this will be the first year for the blueberries as they all went in in the summer time here..there is also a patch of horseradish that i hope doesn't take over the blueberries..it accidentally got "tilled" by  my son the year before..i told him not to till that section but oh well he did.

horseradish is invasive from root bits

 
paul wheaton
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How acid is the soil?

Do you have a pH meter?

 
Brenda Groth
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this post was from early last year..i now have 9 very healthy thriving blueberries growing in a perfect mulch of oak, pine needles and other goodies..some are blooming now (which probably isn't good as it will freeze many times before summer yet)

the problem was defective plants that arrived by mail order last year in June..since then i have bought good local plants in pots and they were just fine..and now i have a lovely hedge of them growing well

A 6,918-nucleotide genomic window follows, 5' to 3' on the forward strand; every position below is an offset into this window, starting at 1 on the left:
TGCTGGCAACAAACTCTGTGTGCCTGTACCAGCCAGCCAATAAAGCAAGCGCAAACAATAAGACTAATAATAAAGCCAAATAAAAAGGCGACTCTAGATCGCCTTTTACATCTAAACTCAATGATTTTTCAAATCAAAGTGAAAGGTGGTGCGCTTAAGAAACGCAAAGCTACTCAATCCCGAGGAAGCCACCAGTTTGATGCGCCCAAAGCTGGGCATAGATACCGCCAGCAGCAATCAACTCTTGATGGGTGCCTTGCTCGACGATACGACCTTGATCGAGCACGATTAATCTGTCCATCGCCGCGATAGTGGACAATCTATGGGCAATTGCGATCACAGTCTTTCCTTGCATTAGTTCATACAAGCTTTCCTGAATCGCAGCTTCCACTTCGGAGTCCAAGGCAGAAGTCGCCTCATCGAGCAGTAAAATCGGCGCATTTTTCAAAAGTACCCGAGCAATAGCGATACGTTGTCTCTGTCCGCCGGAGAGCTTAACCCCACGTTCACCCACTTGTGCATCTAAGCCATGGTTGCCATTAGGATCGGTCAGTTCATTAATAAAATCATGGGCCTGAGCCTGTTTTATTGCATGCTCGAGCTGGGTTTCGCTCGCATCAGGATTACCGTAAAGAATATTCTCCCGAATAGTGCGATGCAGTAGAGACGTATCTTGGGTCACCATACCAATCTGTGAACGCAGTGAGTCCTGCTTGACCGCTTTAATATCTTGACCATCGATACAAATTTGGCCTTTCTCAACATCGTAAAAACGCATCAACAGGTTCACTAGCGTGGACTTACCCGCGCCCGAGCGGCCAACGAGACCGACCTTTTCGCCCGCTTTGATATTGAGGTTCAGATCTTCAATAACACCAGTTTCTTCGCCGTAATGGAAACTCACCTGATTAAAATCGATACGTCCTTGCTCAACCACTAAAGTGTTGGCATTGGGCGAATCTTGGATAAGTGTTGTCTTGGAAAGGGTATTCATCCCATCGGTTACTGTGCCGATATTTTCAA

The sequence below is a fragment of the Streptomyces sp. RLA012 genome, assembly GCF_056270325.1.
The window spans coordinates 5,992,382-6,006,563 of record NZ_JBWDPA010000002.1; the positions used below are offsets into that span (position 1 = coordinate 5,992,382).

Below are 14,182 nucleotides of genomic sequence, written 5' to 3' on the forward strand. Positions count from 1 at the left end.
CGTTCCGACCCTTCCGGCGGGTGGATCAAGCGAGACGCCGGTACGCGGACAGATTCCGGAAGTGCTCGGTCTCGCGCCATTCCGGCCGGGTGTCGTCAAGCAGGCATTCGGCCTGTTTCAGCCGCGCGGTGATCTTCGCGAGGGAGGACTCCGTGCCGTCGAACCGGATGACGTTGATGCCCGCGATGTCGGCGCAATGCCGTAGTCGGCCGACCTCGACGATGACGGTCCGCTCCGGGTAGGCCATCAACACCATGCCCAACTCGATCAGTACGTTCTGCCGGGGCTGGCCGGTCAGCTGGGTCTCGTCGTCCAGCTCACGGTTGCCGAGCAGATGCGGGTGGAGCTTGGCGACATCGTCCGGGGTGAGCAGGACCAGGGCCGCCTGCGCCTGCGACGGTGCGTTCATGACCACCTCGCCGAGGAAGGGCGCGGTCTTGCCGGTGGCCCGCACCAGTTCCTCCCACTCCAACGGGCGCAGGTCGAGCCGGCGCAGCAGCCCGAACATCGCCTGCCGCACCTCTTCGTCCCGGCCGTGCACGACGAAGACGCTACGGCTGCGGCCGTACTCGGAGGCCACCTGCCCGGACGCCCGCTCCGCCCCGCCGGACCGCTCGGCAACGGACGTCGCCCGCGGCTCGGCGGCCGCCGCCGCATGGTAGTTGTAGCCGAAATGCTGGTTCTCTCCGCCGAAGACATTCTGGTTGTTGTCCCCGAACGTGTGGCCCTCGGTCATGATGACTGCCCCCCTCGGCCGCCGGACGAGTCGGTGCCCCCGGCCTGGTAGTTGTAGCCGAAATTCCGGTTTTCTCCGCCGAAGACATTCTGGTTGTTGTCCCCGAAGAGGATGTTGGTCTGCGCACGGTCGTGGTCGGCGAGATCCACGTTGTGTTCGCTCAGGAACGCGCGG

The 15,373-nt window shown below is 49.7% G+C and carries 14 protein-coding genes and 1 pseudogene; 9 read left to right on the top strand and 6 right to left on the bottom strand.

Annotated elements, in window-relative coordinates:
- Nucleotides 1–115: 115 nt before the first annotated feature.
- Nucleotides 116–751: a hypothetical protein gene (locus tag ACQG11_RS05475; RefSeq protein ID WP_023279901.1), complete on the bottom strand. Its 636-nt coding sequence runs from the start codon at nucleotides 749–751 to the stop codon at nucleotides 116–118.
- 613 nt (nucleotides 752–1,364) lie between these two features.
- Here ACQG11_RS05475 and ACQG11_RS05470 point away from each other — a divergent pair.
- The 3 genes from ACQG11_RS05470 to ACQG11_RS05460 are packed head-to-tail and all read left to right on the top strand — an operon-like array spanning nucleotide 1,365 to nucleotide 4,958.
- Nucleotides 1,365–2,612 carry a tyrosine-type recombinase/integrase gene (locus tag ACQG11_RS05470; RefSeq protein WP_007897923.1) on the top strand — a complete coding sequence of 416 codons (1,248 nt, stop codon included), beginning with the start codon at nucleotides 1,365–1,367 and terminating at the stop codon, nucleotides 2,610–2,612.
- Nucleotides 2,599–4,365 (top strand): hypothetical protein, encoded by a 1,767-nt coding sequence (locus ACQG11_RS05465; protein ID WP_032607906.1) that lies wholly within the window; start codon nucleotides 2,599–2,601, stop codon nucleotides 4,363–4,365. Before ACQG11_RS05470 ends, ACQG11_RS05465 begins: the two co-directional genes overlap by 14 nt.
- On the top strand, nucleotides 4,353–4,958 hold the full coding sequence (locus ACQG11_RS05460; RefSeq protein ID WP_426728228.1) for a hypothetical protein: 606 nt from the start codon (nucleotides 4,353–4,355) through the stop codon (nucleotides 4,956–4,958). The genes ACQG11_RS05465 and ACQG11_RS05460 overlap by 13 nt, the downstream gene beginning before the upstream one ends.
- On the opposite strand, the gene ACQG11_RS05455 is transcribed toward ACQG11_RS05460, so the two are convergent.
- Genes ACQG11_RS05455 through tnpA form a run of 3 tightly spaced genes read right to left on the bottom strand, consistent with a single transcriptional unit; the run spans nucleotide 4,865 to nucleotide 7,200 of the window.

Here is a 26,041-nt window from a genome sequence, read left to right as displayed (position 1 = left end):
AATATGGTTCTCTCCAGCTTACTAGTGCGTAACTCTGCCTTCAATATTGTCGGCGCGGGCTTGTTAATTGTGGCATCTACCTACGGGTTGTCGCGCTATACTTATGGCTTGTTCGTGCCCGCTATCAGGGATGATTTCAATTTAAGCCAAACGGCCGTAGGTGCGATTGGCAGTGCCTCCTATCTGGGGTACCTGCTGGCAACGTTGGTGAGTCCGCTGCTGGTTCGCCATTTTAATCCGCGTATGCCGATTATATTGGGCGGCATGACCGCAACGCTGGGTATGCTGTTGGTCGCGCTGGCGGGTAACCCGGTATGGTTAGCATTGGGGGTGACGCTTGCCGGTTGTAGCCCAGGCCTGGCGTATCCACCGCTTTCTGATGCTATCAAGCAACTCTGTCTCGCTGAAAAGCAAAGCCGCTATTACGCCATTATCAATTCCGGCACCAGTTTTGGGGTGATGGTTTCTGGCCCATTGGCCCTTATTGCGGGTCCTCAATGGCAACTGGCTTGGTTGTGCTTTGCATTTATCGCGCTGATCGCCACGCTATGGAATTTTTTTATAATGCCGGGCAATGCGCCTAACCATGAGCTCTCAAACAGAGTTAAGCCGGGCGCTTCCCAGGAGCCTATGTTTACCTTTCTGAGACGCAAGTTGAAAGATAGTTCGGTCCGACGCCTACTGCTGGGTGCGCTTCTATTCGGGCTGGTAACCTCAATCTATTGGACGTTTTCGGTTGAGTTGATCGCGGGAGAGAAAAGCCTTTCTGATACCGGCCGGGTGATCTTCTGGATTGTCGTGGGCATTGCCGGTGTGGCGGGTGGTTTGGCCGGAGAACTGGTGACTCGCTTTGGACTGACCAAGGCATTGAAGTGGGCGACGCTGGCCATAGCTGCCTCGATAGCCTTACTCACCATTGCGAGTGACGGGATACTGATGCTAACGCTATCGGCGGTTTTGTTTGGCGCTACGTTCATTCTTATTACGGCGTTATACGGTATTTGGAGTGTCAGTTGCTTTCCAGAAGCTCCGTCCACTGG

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I always thought gypsum was what you were supposed to add to soil when it needed calcium but you wanted to avoid raising the pH?
 
Aljaz Plankl
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Dr. William Albrecht

http://www.pacificcalcium.com/info/albrecht.html

The pH Bugaboo - Another major finding of Albrecht and colleagues is that pH (level of acidity or alkalinity) is relatively unimportant in growing plants. Rather, what is important is supplying enough calcium and getting the magnesium, potassium, etc. in the right ratios. What is critical to proper growth is the balance of nutrients, not the degree of acidity.